Hi Carolyn. First of all thanks very much for taking the time to talk with us about your site.
If you would, please begin by telling us a little about yourself –
Well my name is Carolyn Smith-Kizer. I am 58 and from Tip of the Thumb, Michigan. I've worked in education most of my life.
I've looked at your site and the first question that came to mind was, are you French?
I am not French, but I participate in reenactments of life during the French and Indian War Ear, 1740-1760, as a colonial habitante. I demonstrate cooking and sewing techniques of the 18th Century, translating recipes, inventories and journals for inspiration.
Where did you get the idea for your site?
My cooking site 18thccuisine.blogspot.com actually followed my reenacting web site – carolynsmith-kizer.com Many of my colleagues in living history had web sites and many were employed at living history sites as food specialists, but no one was food blogging.
Besides your love for food and the colonial period where there any other inspirations for your site?
Another inspiration for me was Obsession with Food and Wine site.
You mentioned another site you operate, can you give us a quick idea of what that is about?
carolynsmith-kizer.com full of information for women reenacting living history during the period 1740-1763--the French and Indian War period.
Are in you involved with any other sites?
Well beside the two I mentioned I am also a web mistress for 18 web sites.
Do you do all the writing yourself?
Is this your primary job or do you also work elsewhere?
This is my second job—I sew for colonial reenactors first.
What are your goals for the site?
To always strive for authenticity over quantity—my readers depend upon me for facts as well as fun.
How long has your cooking site been live?
Since October 2004.
How long have you used SiteMeter?
Since the beginning of my blogging. I read an article on blogging by Steve Rubel on how technology is revolutionizing media and marketing and he suggested using sitemeter. He also pointed me to a post on becoming a thought leader in my field.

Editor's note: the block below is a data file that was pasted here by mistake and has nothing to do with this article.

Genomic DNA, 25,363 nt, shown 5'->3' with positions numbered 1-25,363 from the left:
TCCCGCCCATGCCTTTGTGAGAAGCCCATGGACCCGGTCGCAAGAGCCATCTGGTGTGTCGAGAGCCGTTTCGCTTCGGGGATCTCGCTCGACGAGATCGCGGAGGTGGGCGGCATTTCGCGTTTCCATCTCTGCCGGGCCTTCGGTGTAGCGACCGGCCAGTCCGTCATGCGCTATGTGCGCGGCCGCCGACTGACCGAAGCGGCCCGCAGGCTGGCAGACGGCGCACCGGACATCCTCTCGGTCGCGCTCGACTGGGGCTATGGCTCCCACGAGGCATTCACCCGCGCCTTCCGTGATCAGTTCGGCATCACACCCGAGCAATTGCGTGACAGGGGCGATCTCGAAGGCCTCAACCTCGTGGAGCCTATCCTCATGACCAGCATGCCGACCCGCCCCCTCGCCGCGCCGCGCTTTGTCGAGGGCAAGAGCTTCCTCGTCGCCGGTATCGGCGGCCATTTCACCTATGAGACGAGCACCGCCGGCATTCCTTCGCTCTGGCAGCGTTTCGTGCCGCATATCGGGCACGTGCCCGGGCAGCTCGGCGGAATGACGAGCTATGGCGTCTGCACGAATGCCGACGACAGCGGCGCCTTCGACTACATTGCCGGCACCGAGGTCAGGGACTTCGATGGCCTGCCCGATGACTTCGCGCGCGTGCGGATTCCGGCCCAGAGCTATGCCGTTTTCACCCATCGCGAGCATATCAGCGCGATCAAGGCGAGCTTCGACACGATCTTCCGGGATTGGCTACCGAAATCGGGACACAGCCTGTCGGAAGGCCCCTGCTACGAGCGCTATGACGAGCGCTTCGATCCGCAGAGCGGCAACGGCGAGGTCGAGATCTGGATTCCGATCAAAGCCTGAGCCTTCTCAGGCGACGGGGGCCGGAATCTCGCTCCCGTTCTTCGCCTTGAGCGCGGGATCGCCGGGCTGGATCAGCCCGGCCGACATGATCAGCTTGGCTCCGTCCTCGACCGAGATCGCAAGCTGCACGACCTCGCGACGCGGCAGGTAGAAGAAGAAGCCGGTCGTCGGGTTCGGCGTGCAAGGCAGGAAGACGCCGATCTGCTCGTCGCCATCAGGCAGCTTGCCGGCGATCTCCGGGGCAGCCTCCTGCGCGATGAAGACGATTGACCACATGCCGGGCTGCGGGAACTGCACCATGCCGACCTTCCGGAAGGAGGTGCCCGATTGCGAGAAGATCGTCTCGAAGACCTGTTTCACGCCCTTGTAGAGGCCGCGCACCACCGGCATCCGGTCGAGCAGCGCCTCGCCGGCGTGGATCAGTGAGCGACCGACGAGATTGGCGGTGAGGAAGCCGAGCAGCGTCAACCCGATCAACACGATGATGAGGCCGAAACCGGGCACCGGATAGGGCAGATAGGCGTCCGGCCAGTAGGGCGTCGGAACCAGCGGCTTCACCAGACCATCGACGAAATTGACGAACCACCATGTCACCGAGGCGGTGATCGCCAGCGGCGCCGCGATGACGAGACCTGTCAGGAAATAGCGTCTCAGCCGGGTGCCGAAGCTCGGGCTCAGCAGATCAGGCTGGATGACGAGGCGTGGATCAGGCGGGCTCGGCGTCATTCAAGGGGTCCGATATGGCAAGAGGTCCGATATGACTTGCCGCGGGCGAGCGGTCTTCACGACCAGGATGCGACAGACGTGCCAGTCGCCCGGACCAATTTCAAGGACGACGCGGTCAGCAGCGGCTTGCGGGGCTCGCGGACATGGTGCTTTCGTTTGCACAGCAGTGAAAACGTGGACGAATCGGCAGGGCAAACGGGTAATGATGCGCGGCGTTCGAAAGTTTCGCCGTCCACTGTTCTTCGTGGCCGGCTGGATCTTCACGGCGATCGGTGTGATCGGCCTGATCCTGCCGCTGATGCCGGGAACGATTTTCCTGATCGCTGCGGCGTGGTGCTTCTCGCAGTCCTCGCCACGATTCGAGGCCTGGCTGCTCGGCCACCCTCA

How many people does it require to run your site?
How much time do you spend on your site on average a day?
Sometimes, just seconds checking stats—other days, it seems like 28 hours! Translating and trying to get the food to look good in the photo.
What is the primary difference from when you first started the site to now?
When I first began to blog, my side columns were practically empty, but Sitemeter's stats enabled me to follow back and leave comments on fellow bloggers' sites that led to more visitors to my site and it's been reciprocal ever since.
What do you enjoy most about having a web/site?
It's interesting to see where visitors come from, and great comments, personal emails and questions sometimes make good a very bad day.
What is the biggest challenge you face in running a site like yours?
Having the time to translate all those recipes and still have time to cook and bake and photograph and write sometimes takes a back seat to real life. In the beginning it was very easy to spend 18 hours a day on my two sites—but reality has a way of intervening.
Are you able to generate revenue?
Yes, I have a donation button through paypal, and I have received sales for my husband's woodware from cooking enthusiasts.
To people just getting started what piece of advice would you give them?
Blog about or create a web site about what you love. Fill it with good, documented information and answer every comment and question in a timely manner. You can become an expert at what you do and others will appreciate and use your knowledge—they will also add to your store of knowledge. Never be afraid to give information away—don't start a web site just because you are hoping to make money.
Thank you again Carolyn for spending some time with us. We appreciate your insights and hope that they'll be of interest to all our fellow SiteMeter users.
Best of luck to you and your sites.
Visit Carolyn's site at 18thccuisine.blogspot.com